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Can you tell me if the function I wrote below is enough to preload images in most if not all browsers commonly used today?

function preloadImage(url)
{
    var img=new Image();
    img.src=url;
}

I have an array of imageURLs that I loop and call the preloadImage function for each URL.

Thank you.

share|improve this question
4  
Note that some (all?) browsers will release the image after some seconds if you haven't used it. To avoid this, keep a reference to the img object, e.g. in an array in the parent scope. – Tamlyn Oct 13 '14 at 13:14
1  
What do you mean by "release the image"? If it was cached by the browser, it will stay there, right? – Francisc Oct 17 '14 at 19:07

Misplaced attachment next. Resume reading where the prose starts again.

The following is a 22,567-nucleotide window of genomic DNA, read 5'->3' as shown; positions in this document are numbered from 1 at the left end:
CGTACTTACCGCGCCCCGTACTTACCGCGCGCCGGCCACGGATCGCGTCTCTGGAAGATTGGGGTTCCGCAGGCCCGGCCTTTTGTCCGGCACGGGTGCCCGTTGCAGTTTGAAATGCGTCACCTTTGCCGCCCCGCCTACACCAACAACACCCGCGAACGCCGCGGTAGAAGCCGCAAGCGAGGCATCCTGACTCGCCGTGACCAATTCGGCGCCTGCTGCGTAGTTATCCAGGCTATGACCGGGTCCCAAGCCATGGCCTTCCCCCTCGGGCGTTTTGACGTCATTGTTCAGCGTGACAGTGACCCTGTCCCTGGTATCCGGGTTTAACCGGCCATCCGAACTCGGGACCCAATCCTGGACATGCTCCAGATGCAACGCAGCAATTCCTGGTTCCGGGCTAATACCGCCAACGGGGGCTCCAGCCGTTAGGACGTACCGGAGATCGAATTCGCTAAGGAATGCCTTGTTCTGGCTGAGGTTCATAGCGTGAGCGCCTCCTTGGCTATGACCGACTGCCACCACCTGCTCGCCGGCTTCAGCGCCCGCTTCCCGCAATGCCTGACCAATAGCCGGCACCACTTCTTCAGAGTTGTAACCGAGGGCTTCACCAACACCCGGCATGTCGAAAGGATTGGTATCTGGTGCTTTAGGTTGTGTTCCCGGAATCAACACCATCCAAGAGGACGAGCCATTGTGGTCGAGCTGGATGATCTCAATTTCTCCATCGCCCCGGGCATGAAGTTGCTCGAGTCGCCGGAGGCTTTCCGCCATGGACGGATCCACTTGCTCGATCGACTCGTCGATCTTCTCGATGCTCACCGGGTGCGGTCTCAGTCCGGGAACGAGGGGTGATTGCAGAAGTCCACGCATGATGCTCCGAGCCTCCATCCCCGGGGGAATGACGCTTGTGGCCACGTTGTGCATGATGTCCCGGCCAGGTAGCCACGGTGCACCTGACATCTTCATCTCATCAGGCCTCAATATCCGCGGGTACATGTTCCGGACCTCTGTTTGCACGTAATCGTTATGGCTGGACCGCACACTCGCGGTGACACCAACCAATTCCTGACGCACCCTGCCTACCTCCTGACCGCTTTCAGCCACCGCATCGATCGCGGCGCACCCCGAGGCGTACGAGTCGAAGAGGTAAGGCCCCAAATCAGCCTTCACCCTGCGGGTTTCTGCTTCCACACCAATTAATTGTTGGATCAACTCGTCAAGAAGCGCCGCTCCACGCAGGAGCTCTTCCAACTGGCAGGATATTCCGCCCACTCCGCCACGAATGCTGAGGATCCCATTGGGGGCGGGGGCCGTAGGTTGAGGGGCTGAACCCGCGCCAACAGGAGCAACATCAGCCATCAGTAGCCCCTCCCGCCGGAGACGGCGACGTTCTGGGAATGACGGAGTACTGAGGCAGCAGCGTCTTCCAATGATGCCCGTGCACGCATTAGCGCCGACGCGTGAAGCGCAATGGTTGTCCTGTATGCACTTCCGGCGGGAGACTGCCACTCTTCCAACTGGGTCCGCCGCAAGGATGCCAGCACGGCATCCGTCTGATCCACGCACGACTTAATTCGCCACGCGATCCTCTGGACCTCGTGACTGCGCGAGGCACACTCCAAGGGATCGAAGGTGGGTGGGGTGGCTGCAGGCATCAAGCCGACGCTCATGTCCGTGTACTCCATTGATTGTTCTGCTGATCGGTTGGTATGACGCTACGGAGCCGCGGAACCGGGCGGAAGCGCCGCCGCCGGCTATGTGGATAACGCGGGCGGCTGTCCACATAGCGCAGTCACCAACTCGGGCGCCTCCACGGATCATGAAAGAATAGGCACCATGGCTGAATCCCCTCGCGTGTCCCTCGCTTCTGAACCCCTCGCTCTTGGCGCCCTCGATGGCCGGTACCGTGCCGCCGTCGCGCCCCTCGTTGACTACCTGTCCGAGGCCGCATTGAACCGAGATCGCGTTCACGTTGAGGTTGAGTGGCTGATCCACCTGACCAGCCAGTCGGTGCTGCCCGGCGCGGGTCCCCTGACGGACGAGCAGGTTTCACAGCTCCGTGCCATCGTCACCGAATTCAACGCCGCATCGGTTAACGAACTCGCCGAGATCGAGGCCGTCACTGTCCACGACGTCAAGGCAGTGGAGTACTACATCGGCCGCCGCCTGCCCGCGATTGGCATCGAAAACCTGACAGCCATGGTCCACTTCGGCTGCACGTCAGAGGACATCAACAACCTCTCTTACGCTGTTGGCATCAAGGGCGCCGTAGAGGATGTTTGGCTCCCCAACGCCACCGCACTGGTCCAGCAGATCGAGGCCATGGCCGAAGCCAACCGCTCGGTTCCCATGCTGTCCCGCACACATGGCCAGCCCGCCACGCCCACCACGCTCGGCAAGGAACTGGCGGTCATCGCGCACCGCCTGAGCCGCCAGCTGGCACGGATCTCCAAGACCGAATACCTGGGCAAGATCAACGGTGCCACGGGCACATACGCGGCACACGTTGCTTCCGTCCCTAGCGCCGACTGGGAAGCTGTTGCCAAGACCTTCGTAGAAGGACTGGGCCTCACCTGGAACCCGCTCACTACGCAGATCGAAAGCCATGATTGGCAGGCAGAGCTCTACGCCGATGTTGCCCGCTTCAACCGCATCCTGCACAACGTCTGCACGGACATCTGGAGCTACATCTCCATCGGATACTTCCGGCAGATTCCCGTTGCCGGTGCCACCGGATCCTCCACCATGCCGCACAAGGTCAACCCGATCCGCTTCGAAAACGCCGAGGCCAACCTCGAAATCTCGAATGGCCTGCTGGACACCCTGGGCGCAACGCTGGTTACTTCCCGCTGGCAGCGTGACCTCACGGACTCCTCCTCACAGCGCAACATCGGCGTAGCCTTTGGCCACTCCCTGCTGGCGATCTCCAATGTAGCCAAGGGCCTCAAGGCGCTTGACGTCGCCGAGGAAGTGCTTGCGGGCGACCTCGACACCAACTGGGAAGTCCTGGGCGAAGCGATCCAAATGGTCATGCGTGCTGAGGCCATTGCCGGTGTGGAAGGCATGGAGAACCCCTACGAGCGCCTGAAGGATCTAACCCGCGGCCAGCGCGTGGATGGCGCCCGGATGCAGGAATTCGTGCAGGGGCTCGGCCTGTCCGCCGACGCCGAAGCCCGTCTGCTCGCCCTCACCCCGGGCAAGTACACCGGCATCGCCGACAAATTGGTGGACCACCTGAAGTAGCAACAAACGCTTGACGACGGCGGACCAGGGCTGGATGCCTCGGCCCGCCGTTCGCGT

1  
It will stay cached on disk but not in RAM and sometimes disk is too slow (e.g. animating a sequence). – Tamlyn Oct 18 '14 at 8:40
12  
A bit shorter: (new Image()).src = url; – mrzmyr Oct 23 '14 at 10:56
up vote 56 down vote accepted

yes.. this should work on all major browsers

share|improve this answer
    
Thank you Huzi. – Francisc Sep 6 '10 at 9:36

CSS2 Alternative: http://www.thecssninja.com/css/even-better-image-preloading-with-css2

body:after {
  content: url(img01.jpg) url(img02.jpg) url(img03.jpg);
  display: none; 
}

CSS3 Alternative: https://perishablepress.com/preload-images-css3/ (H/T Linh Dam)

.preload-images {
  display: none; 
  width: 0;
  height: 0;
  background: url(img01.jpg),
              url(img02.jpg),
              url(img03.jpg);
}